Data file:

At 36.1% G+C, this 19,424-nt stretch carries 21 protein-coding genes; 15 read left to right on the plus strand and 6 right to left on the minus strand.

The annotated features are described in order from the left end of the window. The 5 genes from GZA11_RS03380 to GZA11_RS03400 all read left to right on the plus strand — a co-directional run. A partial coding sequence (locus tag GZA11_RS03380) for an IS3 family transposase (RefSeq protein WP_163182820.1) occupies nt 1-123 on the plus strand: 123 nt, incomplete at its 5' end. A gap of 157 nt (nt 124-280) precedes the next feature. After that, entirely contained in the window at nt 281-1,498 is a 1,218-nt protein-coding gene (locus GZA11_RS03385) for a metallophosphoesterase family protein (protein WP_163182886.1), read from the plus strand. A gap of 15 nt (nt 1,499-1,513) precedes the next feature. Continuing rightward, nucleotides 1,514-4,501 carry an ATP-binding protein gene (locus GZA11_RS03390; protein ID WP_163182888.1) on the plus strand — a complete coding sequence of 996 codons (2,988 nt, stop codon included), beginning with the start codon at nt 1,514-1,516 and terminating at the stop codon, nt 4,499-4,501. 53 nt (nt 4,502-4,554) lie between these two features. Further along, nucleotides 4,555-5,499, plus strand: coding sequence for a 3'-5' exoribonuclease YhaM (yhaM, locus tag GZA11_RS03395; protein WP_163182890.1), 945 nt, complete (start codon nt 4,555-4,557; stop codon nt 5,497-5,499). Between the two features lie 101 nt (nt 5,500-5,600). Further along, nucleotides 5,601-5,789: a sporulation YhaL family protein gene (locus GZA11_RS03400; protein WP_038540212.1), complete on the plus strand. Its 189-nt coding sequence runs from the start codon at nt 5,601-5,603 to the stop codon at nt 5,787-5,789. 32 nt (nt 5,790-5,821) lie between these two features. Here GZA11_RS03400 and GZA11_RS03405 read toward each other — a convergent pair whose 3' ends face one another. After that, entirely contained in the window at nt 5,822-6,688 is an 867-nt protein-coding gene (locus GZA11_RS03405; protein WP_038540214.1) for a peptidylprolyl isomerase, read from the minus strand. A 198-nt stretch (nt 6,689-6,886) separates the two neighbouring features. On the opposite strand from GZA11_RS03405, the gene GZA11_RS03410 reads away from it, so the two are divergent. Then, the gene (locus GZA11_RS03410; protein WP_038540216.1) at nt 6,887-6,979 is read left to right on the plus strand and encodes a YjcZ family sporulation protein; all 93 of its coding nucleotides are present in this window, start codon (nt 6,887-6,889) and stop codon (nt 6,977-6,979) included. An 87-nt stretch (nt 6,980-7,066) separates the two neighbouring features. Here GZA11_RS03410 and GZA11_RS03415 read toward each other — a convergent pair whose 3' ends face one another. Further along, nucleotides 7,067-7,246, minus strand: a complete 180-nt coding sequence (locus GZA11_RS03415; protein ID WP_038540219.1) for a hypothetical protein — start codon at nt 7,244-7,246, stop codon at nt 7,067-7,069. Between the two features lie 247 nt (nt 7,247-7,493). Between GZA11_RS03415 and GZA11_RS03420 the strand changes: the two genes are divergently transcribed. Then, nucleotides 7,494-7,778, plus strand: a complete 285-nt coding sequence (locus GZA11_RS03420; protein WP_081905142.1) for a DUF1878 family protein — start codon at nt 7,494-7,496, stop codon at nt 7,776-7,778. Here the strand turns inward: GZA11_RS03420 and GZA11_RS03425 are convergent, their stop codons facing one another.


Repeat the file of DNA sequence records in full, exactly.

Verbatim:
At 36.1% G+C, this 19,424-nt stretch carries 21 protein-coding genes; 15 read left to right on the plus strand and 6 right to left on the minus strand.

The annotated features are described in order from the left end of the window. The 5 genes from GZA11_RS03380 to GZA11_RS03400 all read left to right on the plus strand — a co-directional run. A partial coding sequence (locus tag GZA11_RS03380) for an IS3 family transposase (RefSeq protein WP_163182820.1) occupies nt 1-123 on the plus strand: 123 nt, incomplete at its 5' end. A gap of 157 nt (nt 124-280) precedes the next feature. After that, entirely contained in the window at nt 281-1,498 is a 1,218-nt protein-coding gene (locus GZA11_RS03385) for a metallophosphoesterase family protein (protein WP_163182886.1), read from the plus strand. A gap of 15 nt (nt 1,499-1,513) precedes the next feature. Continuing rightward, nucleotides 1,514-4,501 carry an ATP-binding protein gene (locus GZA11_RS03390; protein ID WP_163182888.1) on the plus strand — a complete coding sequence of 996 codons (2,988 nt, stop codon included), beginning with the start codon at nt 1,514-1,516 and terminating at the stop codon, nt 4,499-4,501. 53 nt (nt 4,502-4,554) lie between these two features. Further along, nucleotides 4,555-5,499, plus strand: coding sequence for a 3'-5' exoribonuclease YhaM (yhaM, locus tag GZA11_RS03395; protein WP_163182890.1), 945 nt, complete (start codon nt 4,555-4,557; stop codon nt 5,497-5,499). Between the two features lie 101 nt (nt 5,500-5,600). Further along, nucleotides 5,601-5,789: a sporulation YhaL family protein gene (locus GZA11_RS03400; protein WP_038540212.1), complete on the plus strand. Its 189-nt coding sequence runs from the start codon at nt 5,601-5,603 to the stop codon at nt 5,787-5,789. 32 nt (nt 5,790-5,821) lie between these two features. Here GZA11_RS03400 and GZA11_RS03405 read toward each other — a convergent pair whose 3' ends face one another. After that, entirely contained in the window at nt 5,822-6,688 is an 867-nt protein-coding gene (locus GZA11_RS03405; protein WP_038540214.1) for a peptidylprolyl isomerase, read from the minus strand. A 198-nt stretch (nt 6,689-6,886) separates the two neighbouring features. On the opposite strand from GZA11_RS03405, the gene GZA11_RS03410 reads away from it, so the two are divergent. Then, the gene (locus GZA11_RS03410; protein WP_038540216.1) at nt 6,887-6,979 is read left to right on the plus strand and encodes a YjcZ family sporulation protein; all 93 of its coding nucleotides are present in this window, start codon (nt 6,887-6,889) and stop codon (nt 6,977-6,979) included. An 87-nt stretch (nt 6,980-7,066) separates the two neighbouring features. Here GZA11_RS03410 and GZA11_RS03415 read toward each other — a convergent pair whose 3' ends face one another. Further along, nucleotides 7,067-7,246, minus strand: a complete 180-nt coding sequence (locus GZA11_RS03415; protein ID WP_038540219.1) for a hypothetical protein — start codon at nt 7,244-7,246, stop codon at nt 7,067-7,069. Between the two features lie 247 nt (nt 7,247-7,493). Between GZA11_RS03415 and GZA11_RS03420 the strand changes: the two genes are divergently transcribed. Then, nucleotides 7,494-7,778, plus strand: a complete 285-nt coding sequence (locus GZA11_RS03420; protein WP_081905142.1) for a DUF1878 family protein — start codon at nt 7,494-7,496, stop codon at nt 7,776-7,778. Here the strand turns inward: GZA11_RS03420 and GZA11_RS03425 are convergent, their stop codons facing one another.